The risk of female breast cancer increases until a woman is around age 70, according to an ACS report using data from the National Cancer Institute (NCI) and the Centers for Disease Control and Prevention (CDC). in English). The chance of a woman getting breast cancer is 1 in 1,439 in her twenties, 1 in 204 in her thirties, 1 in 63 in her forties and 1 in 41 in her fifties, according to statistics.

The ACS estimates of total female breast cancer cases called for a slight annual increase in cases, but not a “big change,” according to Richman. “In short, there’s not a huge increase in cancer cases in 2022. The ACS just changed the age groups it used,” she added.

The video continues to be blatantly misleading, with Bishop highlighting the number 297,000 on a chart for 2023 and saying, “and the year isn’t over yet.”

But 297,790 is the number provided of new cases of breast cancer in all women in the US, not just those under 45, which Bishop does not clarify. And this is the expected number of cases for the entire year 2023, not just for the year to date.

“Most breast cancers occur in women over the age of 45, so naturally the number of cases will be much higher in the total US population,” Richman said.

Again, Richman said the total case projection is “not that different” from previous years. “It’s a bit higher, but not times 10, as he implies,” he said, referring to the idea that the number of cases skyrocketed in 2023 compared to 2019 to 2021.

The video states that the equivalent table for 2023 is not yet available, but it is. In women under 50 years of age, the number planned of new cases is 48,780. As we have said, the ACS forecast for 2022 was 47,550. And the total projection of new cases of the ACS for 2022 was 287,850, which does not differ radically from the estimate for 2023 of 297,790.

And as we said, these are projections, not numbers representing actual reported cases, as Bishop leads to believe.

It is important to note that data Bishop inaccurately presents should not be used to infer trends in cancer incidence. The tables that provide the expected cases by age groups say at the end: “Note: Estimates should not be compared with those of previous years.” This is because these estimates are based on modeled data “and vary from year to year for reasons other than changes in cancer incidence,” says the ACS elsewhere on its website.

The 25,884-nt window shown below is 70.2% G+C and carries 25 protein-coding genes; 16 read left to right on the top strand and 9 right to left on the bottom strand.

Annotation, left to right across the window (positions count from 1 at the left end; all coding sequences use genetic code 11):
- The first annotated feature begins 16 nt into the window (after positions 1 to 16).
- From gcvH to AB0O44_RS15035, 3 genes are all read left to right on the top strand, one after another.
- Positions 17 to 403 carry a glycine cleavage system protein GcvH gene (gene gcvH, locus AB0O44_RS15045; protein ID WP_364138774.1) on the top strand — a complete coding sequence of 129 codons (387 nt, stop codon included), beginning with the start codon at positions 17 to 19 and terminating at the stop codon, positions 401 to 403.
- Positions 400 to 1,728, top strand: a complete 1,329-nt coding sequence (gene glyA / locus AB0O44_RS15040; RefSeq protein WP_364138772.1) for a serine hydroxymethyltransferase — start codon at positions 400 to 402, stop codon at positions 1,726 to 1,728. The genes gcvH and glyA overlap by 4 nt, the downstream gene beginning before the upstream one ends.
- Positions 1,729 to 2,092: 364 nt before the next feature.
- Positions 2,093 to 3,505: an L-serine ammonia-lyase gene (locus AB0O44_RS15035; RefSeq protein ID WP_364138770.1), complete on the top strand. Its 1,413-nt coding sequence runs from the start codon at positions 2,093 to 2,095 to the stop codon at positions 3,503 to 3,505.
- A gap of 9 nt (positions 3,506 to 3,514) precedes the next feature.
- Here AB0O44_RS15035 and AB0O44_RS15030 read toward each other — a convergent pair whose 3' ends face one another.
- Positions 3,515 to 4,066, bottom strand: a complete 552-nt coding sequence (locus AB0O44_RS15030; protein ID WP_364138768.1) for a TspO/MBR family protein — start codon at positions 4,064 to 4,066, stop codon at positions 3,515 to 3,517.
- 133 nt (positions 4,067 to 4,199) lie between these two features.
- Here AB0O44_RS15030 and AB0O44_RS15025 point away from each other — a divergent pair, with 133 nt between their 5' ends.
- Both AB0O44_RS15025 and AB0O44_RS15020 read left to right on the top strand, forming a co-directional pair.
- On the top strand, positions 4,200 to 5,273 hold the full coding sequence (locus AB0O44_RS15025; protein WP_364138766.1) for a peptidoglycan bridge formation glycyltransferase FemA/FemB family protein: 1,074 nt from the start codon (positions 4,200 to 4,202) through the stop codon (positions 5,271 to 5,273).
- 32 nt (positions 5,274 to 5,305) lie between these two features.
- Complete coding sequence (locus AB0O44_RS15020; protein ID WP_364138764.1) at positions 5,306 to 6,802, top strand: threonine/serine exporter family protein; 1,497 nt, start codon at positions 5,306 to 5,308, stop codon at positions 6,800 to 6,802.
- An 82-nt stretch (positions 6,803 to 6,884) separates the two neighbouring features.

For example, the ACS claims that update their models over time, and that changes in methodology could lead to apparent changes in cancer incidence.

Richman noted that the number of breast cancer cases depends on factors such as the size of the population and whether the population is aging: a growing or aging population will lead to a greater number of breast cancer cases. For this reason, it is best to monitor for changes using data on incidence, or the “number of cases per person during a defined period of time, often adjusted to account for differences in the age composition of the population over time.” time,” he said.

In addition, the ACS case projections are based on previous incidence statistics from the North American Association of Central Cancer Registries, which draws on data collected by the NCI and CDC. These data provide a comprehensive picture of cancer incidence in the US, but data availability takes several years.

All of the case projections mentioned in Bishop’s video are based on models based on pre-pandemic data, so they cannot capture any trends related to the pandemic.

the researchers foresaw that disruptions in access to care due to the pandemic may have caused a temporary drop in cancer incidence, due to the delay or failure to take examsfollow-up appointments and appointments to ask about new symptoms.

As we have said, this decrease in incidence now appears in the latest detailed national data available. Researchers have hypothesized that an increase in cancer cases may show up in subsequent data as previously undetected diagnoses are made.

Translated by Elena de la Cruz.

Editor’s Note: SciCheck articles providing accurate information and correcting misinformation on health issues are published through a grant from the Robert Wood Johnson Foundation. The foundation has no control about the editorial decisions of FactCheck.organd the views expressed in our articles do not necessarily reflect the views of the foundation.